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'PIP' Repeal Proposals Re-Emerge

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Wikimedia Commons

Florida's no-fault auto insurance system could be nearing the end of its road.
Legislation has again been filed to eliminate personal-injury protection coverage and require motorists to carry bodily injury liability coverage.

And lawmakers were told last week that personal-injury protection reforms — championed by Gov. Rick Scott and state Chief Financial Officer Jeff Atwater in 2012 — haven't held.

Still, Senate Banking and Insurance Chairwoman Anitere Flores said before legislation advances through her committee that could eliminate personal-injury protection coverage --- also known as no-fault — she wants to know if anything else can be done to bring down rates instead of scrapping the nearly four-decade-old system.

The Miami Republican added, at the same time, that her biggest concern going forward is that the 2012 reform effort hasn't met expectations.

In the first two years after Scott signed the reform law, personal-injury protection rates from the state's top 25 insurers dropped an average of 14.4 percent — 10 percentage points lower than desired.

Since 2015, rates have gone up 25.7 percent, according to the state Office of Insurance Regulation. Meanwhile, all liability coverage has gone up 23.4 percent the past two years.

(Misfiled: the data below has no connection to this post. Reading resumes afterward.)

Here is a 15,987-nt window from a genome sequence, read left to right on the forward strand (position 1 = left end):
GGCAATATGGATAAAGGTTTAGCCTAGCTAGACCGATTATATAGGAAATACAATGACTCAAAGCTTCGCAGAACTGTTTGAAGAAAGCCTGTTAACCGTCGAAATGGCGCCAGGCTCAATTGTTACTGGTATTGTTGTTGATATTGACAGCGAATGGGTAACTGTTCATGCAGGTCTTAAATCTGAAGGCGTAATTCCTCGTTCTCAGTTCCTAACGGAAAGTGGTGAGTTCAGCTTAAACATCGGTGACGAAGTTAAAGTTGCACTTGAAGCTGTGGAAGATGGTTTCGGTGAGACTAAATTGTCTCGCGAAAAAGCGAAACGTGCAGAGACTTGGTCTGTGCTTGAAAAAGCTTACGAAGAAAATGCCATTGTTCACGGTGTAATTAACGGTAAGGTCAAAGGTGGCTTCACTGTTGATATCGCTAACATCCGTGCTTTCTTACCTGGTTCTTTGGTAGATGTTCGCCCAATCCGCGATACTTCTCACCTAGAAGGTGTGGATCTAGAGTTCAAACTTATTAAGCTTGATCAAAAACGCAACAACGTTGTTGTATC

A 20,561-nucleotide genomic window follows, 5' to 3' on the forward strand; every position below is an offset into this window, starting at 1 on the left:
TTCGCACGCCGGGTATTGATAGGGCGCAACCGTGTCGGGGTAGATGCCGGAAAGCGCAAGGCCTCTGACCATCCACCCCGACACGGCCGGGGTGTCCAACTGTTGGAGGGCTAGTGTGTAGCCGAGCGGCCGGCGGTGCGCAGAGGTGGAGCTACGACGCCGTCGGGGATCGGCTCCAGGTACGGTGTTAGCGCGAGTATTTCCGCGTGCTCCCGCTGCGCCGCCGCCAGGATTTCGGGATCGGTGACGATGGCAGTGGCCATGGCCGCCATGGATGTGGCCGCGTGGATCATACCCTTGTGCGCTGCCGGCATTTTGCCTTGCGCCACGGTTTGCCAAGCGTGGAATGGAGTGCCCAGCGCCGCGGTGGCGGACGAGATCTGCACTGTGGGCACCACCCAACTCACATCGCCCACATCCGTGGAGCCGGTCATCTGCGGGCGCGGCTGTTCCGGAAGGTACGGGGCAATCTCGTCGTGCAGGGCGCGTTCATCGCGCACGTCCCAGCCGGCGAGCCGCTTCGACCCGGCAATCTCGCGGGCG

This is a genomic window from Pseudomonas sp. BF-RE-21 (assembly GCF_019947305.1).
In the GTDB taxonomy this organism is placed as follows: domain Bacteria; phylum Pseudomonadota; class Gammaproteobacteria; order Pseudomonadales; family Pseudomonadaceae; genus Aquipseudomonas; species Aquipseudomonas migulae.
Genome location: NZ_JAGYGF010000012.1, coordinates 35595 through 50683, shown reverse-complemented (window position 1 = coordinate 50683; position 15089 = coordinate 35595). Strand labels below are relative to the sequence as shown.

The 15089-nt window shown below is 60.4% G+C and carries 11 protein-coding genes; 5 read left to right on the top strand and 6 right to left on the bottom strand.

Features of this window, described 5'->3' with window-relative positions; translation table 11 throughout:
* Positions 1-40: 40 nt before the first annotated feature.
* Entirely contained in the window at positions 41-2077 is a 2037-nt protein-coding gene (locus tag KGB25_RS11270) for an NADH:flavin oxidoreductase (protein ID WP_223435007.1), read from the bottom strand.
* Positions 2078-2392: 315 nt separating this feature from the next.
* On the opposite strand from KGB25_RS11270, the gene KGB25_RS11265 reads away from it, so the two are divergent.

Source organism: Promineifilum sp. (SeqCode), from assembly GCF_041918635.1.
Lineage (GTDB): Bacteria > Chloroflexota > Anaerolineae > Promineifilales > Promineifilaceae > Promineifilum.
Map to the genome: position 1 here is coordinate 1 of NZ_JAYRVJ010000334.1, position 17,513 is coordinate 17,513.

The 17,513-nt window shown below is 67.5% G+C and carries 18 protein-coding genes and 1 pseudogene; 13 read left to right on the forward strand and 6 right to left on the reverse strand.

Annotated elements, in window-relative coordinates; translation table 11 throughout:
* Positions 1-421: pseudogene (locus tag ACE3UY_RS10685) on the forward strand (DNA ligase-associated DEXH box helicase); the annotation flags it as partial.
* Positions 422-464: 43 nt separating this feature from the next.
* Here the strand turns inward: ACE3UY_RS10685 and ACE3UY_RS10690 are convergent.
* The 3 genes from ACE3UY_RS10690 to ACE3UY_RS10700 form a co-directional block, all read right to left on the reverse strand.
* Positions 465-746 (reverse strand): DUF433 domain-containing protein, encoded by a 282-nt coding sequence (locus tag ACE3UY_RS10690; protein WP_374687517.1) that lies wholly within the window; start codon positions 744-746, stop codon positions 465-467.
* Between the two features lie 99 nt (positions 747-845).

"Unfortunately, since Jan. 1, 2015, we've seen increasing trends across all coverages, including PIP," said Sandra Starnes, director of property and casualty product review for the state Office of Insurance Regulation.

Starnes said the increases are due to rises in medical care, costs of vehicle body work, people driving more and even an increase in distracted drivers.

Flores' committee is scheduled to be the first of four stops for a measure (SB 156) by Sen. Jeff Brandes, R-St. Petersburg, to replace no-fault with bodily injury liability coverage.

Rep. Bill Hager, R-Delray Beach, has filed the House version (HB 461) for the 2017 legislative session, which starts March 7.

Similar efforts have failed to advance the past couple of years as proponents have argued a need to let the reform effort take hold. But since the end of 2015, Atwater has been among those saying repeal of no-fault may be needed if consumers aren't getting the intended relief.

Under the no-fault system, motorists are required to carry personal-injury protection coverage that includes $10,000 in medical benefits, a total set in 1979.